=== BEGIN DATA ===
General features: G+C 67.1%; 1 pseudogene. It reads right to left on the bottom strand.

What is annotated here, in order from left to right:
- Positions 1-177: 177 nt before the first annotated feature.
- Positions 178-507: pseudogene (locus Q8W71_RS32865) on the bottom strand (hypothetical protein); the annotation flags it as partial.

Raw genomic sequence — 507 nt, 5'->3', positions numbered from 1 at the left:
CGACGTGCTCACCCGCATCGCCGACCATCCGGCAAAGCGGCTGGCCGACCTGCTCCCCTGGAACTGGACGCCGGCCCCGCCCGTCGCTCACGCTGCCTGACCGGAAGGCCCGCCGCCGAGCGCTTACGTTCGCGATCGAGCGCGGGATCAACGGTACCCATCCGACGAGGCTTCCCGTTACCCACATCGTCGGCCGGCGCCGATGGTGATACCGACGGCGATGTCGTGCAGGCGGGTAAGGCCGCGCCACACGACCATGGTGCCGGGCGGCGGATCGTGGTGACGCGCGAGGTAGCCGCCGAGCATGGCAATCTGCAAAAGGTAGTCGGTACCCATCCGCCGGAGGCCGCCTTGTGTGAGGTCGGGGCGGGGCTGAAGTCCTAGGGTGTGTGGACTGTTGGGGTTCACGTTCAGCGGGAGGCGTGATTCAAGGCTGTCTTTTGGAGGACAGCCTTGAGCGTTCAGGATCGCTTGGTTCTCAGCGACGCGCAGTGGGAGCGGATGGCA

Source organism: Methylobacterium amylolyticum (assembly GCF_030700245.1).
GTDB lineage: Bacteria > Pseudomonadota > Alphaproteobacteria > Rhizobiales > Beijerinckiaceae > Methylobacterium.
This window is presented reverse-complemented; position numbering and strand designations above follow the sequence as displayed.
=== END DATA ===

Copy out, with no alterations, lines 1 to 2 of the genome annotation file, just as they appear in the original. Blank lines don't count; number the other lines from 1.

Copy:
General features: G+C 67.1%; 1 pseudogene. It reads right to left on the bottom strand.

What is annotated here, in order from left to right: